The local women in my area have a dirge which they normally sing at funerals. It says, “Abali abuo ka mmadu nwere n’uwa: ubochi omumu na ubochi onwu.” The translation states that every human being has two important days to spend on earth: the day of birth (DB) and the day of death (DD). In the womb, the unborn child bears the tag “About to be born.” Then from the day of birth onwards he or she bears the tag “About to die.”
The tag should be worn in front and on the back wherever we are; be it at home, school, market, workplace, church, mosque and other places. If you have a vehicle, tricycle and even bicycle, the plate number in front and behind should bear “About to die.”
I honestly believe that this would make us very conscious at every moment that we are on transit from this world to the next. After praying at night before we lie down on the bed or mat, we should not forget to hang the ‘about to die’ tag over our neck. Sleep is the junior sister of death. When we wake up, we must never forget to thank God for raising us to life.
At each person’s demise, the living should remove the “About to die” tag from the corpse and replace with “Just died” tag. The casket should be inscribed in bold letters on both sides with “Just died.” Also the ambulance conveying the dead from the mortuary to the church and to the graveyard ought to bear the tag “Just died”.
After covering the grave with sand it should be marked with “Just buried.” While waiting for your turn before God’s judgment seat, the departed soul will bear the tag “Just arrived.” After the divine judgment the Angels of God or the Agents of Satan will take care of the rest.
According to Shakespeare, death is an inevitable end which must come when it will come. There is no excuse, no bribe and no extension. In football match, you can have extra time when the final whistle is blown to determine the winner. On the contrary, when the final divine whistle is blown at death, there is no extra time to amend one’s life. It is certainly certain that we must all die.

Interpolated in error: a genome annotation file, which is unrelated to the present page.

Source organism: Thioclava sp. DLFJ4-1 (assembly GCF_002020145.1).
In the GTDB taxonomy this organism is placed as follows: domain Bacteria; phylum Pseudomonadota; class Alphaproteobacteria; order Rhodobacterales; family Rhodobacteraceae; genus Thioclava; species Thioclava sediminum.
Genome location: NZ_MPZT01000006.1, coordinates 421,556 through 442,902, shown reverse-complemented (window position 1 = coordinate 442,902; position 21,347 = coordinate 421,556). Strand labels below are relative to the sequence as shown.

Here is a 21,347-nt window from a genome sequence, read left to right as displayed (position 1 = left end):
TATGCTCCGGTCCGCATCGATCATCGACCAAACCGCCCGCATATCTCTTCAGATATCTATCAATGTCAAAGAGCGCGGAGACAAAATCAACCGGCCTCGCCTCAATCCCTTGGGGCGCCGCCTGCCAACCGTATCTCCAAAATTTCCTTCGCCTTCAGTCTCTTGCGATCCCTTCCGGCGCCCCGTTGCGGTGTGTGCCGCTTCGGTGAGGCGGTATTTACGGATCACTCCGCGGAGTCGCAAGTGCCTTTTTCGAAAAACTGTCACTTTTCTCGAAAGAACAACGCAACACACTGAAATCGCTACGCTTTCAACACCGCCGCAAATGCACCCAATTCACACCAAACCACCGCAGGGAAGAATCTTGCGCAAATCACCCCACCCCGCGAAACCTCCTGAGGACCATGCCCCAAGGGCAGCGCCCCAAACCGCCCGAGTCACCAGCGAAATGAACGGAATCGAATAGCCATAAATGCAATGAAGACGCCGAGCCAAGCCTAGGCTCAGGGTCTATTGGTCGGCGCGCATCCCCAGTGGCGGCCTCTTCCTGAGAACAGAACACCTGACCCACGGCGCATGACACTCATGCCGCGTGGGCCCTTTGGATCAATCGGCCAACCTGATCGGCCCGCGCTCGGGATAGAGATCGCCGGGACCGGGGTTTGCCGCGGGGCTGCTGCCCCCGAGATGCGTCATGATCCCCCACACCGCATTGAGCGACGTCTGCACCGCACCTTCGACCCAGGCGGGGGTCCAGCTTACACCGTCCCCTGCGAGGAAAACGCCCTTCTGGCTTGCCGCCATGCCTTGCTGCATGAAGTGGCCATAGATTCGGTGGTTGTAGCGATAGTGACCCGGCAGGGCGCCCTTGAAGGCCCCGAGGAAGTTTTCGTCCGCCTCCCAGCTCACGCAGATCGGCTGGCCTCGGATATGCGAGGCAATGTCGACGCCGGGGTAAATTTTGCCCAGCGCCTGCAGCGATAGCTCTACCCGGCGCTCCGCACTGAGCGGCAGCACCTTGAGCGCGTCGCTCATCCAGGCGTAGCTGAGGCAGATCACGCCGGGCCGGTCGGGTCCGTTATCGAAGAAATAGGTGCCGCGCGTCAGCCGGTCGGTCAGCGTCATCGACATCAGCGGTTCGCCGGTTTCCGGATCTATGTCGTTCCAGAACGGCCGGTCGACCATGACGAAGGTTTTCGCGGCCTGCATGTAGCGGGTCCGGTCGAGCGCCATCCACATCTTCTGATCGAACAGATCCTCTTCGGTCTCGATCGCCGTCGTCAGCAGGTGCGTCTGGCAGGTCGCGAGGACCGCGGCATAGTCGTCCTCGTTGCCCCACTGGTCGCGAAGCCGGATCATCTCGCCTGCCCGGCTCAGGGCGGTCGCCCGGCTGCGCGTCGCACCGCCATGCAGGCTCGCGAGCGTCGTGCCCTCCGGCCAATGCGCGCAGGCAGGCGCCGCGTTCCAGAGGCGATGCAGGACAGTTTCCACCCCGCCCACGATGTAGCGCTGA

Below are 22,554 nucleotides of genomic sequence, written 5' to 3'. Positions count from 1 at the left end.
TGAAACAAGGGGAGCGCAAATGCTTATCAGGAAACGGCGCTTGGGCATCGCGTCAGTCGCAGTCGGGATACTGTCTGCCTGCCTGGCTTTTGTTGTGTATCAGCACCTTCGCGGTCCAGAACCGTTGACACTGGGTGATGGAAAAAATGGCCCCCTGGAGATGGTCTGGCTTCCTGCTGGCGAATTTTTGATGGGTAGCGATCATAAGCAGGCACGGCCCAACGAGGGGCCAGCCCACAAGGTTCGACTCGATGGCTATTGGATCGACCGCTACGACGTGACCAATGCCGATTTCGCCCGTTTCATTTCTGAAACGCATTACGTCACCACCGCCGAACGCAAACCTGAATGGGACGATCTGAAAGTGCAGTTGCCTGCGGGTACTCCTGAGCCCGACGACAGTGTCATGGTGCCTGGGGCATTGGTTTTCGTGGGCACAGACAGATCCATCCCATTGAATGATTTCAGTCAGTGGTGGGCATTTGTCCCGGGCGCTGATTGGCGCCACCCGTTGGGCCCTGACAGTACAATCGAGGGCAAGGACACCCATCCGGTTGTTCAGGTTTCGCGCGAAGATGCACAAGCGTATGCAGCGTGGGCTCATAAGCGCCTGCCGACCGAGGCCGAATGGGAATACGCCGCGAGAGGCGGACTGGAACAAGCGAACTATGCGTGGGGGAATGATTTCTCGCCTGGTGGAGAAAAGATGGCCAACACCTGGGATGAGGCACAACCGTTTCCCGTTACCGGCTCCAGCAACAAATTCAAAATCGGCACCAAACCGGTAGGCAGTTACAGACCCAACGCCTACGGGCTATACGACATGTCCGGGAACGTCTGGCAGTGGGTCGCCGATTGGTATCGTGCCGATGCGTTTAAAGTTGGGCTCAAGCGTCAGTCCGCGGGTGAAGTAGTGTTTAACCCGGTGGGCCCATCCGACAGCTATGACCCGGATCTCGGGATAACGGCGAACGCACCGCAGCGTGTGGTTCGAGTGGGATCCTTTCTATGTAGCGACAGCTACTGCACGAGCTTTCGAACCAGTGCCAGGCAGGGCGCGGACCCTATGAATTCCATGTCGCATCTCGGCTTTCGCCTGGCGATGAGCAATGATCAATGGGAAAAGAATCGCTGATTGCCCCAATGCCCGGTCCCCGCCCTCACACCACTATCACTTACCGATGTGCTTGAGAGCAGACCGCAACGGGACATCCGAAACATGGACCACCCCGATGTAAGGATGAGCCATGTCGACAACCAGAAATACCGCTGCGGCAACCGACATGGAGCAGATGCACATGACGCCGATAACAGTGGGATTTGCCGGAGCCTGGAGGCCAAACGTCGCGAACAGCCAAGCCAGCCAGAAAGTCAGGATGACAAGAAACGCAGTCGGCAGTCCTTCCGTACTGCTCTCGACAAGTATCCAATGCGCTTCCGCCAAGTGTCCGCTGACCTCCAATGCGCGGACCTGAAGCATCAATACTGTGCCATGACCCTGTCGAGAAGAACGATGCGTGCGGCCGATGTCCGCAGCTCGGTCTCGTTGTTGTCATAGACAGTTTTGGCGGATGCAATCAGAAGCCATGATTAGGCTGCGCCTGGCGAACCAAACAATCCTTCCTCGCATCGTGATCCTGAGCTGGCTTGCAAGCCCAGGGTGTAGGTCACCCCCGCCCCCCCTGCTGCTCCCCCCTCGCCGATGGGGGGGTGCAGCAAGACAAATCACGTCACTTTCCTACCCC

But the year, month, day, time and place of our deaths are not certain. Only God knows about these. There is nothing like untimely death, painful exit and gone too soon before the eyes of God. These are only human terminologies. Death can even occur in the womb. This can be termed premature death.
Since we all are aware that we are about to die, there is only one remedy to it. It is nothing but to get prepared. We should pack our eternal travel luggage and get ready for departure at any moment. There was a rich terminally sick man whose days had been numbered by his doctor. This terminal patient packed his money and cheque-books in his travelling bag and held it tight at his sick bed.
He was ready to depart this world with all his acquired wealth. At the point of death he was struggling to grab the wealth bag along with him. Eventually he breathed his last. The loaded bag fell off. The living carried the wealth bag for survival while the devils carried his corpse to hell for eternal damnation.
Vanity of vanities, all is vanity. In essence our eternal travelling bag must contain good deeds, holiness of life, repentance from sins, love of God and neighbor, charity and all other necessary virtues.
In conclusion, our country Nigeria is terminally sick and is about to die, if extra care is not taken. She was born in 1914 with cerebral meningitis. At all costs her physician, Doctor Lugard, used every orthodox and traditional medicines at his disposal to make her live at all costs.
Since then she has suffered different degrees of epilepsy. Various dictatorial and quack doctors have handled her health condition. Instead of getting better, her condition deteriorated. Despite her protracted terminal illnesses she continues to give birth to unhealthy offspring.
Presently, she is suffering from leprosy, total stroke, nepotism, marginalization, tribalism, worsening insecurity, unhealthy leadership, agitations, hunger, anger, haemorrhage and other life threatening ailments. At this moment she is on life-support machine.
The specialists and consultants we have in the country have diagnosed her pitiable health condition and have proposed definite treatment and cure. The terminally sick Mother Nigeria does not need to travel overseas for the cure. The treatment can be done here at home. The proposed effective medications are National Dialogue and Restructuring. If these are not urgently done, Nigeria may rest in pieces.